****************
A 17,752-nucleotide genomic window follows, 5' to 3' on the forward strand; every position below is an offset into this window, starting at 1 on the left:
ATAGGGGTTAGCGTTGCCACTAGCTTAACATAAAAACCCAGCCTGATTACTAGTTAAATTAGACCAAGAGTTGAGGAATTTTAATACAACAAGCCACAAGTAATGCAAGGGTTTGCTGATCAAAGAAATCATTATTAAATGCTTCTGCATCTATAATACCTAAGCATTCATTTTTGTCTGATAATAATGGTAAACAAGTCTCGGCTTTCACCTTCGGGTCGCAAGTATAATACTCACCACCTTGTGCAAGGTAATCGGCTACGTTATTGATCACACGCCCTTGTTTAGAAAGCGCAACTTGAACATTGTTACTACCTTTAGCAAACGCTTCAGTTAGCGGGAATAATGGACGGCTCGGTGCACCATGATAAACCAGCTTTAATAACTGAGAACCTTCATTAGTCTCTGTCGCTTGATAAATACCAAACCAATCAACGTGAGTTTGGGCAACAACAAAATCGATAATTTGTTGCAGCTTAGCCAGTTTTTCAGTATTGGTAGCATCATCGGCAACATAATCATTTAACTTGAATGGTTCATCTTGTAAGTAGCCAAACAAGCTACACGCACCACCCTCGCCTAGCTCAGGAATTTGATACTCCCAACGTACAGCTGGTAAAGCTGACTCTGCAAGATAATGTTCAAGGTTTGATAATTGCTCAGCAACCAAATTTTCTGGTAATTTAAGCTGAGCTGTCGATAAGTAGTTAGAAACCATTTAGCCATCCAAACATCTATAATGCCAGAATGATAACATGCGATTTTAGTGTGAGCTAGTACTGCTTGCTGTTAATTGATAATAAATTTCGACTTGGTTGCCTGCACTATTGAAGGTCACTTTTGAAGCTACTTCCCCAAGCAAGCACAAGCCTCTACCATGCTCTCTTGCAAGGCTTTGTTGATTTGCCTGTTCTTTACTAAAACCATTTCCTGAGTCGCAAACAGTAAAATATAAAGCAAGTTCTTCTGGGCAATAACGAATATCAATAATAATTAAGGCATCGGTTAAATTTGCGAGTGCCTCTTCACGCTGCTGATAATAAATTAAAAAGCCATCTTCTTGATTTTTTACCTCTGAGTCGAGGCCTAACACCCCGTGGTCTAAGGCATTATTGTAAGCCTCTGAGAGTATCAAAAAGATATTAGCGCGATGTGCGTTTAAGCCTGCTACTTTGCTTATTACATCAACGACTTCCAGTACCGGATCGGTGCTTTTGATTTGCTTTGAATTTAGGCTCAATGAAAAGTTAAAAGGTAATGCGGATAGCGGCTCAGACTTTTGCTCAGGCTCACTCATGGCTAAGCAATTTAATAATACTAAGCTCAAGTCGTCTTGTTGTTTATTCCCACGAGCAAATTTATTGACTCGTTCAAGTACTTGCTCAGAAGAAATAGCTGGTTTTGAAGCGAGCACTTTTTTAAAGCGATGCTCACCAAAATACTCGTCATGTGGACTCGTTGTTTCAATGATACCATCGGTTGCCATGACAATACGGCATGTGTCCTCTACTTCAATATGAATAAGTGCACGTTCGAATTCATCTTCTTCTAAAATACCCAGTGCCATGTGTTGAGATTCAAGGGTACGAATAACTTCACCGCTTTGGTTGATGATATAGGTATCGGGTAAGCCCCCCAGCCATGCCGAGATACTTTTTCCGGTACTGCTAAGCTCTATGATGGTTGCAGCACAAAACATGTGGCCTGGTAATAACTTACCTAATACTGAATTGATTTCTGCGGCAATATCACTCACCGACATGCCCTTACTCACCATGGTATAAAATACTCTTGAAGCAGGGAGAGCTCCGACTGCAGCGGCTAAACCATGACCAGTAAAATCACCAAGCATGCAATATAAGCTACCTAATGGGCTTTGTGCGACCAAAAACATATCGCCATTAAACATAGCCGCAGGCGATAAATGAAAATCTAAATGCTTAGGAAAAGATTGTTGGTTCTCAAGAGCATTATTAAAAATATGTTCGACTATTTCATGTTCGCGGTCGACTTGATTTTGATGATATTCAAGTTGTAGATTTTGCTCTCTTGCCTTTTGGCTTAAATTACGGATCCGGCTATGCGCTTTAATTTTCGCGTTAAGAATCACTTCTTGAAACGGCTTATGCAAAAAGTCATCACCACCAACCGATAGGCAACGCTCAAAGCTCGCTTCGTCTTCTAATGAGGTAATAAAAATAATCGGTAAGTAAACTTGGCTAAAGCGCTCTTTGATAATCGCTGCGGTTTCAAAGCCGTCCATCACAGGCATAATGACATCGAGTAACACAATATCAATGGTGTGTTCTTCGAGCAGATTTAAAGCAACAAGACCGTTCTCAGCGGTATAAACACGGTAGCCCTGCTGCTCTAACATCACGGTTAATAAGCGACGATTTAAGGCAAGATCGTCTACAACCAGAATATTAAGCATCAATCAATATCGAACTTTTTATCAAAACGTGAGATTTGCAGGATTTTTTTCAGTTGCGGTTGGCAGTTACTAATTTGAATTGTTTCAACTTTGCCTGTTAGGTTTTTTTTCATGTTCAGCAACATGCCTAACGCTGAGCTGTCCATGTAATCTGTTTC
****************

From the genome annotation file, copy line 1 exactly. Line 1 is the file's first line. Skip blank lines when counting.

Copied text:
A 17,752-nucleotide genomic window follows, 5' to 3' on the forward strand; every position below is an offset into this window, starting at 1 on the left: